View details for PubMedID 26638078
View details for PubMedCentralID PMC4684691
Identification of Ohnolog Genes Originating from Whole Genome Duplication in Early Vertebrates, Based on Synteny Comparison across Multiple Genomes
PLOS COMPUTATIONAL BIOLOGY
2015; 11 (7)
Whole genome duplications (WGD) have now been firmly established in all major eukaryotic kingdoms. In particular, all vertebrates descend from two rounds of WGDs, that occurred in their jawless ancestor some 500 MY ago. Paralogs retained from WGD, also coined 'ohnologs' after Susumu Ohno, have been shown to be typically associated with development, signaling and gene regulation. Ohnologs, which amount to about 20 to 35% of genes in the human genome, have also been shown to be prone to dominant deleterious mutations and frequently implicated in cancer and genetic diseases. Hence, identifying ohnologs is central to better understand the evolution of vertebrates and their susceptibility to genetic diseases. Early computational analyses to identify vertebrate ohnologs relied on content-based synteny comparisons between the human genome and a single invertebrate outgroup genome or within the human genome itself. These approaches are thus limited by lineage specific rearrangements in individual genomes. We report, in this study, the identification of vertebrate ohnologs based on the quantitative assessment and integration of synteny conservation between six amniote vertebrates and six invertebrate outgroups. Such a synteny comparison across multiple genomes is shown to enhance the statistical power of ohnolog identification in vertebrates compared to earlier approaches, by overcoming lineage specific genome rearrangements. Ohnolog gene families can be browsed and downloaded for three statistical confidence levels or recompiled for specific, user-defined, significance criteria at http://ohnologs.curie.fr/. In the light of the importance of WGD on the genetic makeup of vertebrates, our analysis provides a useful resource for researchers interested in gaining further insights on vertebrate evolution and genetic diseases.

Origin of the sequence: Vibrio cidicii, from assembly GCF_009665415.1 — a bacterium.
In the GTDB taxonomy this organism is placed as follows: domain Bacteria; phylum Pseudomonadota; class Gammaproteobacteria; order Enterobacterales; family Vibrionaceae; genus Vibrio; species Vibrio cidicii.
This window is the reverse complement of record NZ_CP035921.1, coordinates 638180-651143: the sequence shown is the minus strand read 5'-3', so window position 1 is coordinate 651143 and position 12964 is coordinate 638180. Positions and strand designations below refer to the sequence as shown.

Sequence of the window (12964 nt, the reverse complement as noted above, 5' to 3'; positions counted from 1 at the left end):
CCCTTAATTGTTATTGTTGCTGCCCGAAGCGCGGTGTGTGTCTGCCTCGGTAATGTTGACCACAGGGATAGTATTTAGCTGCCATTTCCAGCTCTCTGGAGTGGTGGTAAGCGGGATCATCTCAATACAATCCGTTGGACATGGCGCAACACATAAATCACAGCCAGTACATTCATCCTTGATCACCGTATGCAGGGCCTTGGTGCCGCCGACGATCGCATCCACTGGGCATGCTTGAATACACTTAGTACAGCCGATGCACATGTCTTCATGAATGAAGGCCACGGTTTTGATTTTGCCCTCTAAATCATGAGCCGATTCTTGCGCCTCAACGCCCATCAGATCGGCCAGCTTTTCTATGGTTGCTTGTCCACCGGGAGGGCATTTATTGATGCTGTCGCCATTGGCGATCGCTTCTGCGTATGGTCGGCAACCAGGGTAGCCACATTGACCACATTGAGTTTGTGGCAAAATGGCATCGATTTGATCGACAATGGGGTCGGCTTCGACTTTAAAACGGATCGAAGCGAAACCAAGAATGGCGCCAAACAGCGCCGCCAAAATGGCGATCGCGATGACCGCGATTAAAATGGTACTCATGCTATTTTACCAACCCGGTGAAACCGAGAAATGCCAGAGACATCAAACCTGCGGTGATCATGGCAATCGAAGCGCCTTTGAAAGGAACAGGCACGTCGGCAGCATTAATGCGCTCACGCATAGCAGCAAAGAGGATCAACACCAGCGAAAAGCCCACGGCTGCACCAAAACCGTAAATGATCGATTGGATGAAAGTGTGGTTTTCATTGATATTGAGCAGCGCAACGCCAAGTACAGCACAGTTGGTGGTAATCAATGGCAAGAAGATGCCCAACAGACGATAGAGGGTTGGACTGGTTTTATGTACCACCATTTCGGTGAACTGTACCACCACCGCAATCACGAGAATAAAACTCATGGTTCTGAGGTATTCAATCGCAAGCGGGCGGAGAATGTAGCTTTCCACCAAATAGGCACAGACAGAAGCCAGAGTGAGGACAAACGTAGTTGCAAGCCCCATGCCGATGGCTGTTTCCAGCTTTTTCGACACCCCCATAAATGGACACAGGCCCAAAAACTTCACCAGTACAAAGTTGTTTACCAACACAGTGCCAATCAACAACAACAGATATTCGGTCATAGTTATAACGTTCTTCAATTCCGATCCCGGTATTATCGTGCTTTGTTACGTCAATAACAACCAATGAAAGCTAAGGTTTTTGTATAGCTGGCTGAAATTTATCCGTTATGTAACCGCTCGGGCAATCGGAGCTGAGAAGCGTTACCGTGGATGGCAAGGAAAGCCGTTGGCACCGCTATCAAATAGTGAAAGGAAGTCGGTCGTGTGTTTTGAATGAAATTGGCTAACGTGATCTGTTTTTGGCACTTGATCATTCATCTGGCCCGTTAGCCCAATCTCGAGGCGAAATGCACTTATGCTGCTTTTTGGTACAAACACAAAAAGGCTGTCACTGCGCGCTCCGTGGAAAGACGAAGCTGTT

View details for DOI 10.1371/journal.pcbi.1004394
View details for Web of Science ID 000360620100035
View details for PubMedID 26181593
A platform for rapid exploration of aging and diseases in a naturally short-lived vertebrate.
2015; 160 (5): 1013-1026
Aging is a complex process that affects multiple organs. Modeling aging and age-related diseases in the lab is challenging because classical vertebrate models have relatively long lifespans. Here, we develop the first platform for rapid exploration of age-dependent traits and diseases in vertebrates, using the naturally short-lived African turquoise killifish. We provide an integrative genomic and genome-editing toolkit in this organism using our de-novo-assembled genome and the CRISPR/Cas9 technology. We mutate many genes encompassing the hallmarks of aging, and for a subset, we produce stable lines within 2-3 months. As a proof of principle, we show that fish deficient for the protein subunit of telomerase exhibit the fastest onset of telomere-related pathologies among vertebrates. We further demonstrate the feasibility of creating specific genetic variants. This genome-to-phenotype platform represents a unique resource for studying vertebrate aging and disease in a high-throughput manner and for investigating candidates arising from human genome-wide studies.
View details for DOI 10.1016/j.cell.2015.01.038
View details for PubMedID 25684364
- Human Dominant Disease Genes Are Enriched in Paralogs Originating from Whole Genome Duplication PLOS COMPUTATIONAL BIOLOGY 2014; 10 (7)
On the retention of gene duplicates prone to dominant deleterious mutations
THEORETICAL POPULATION BIOLOGY
2014; 93: 38-51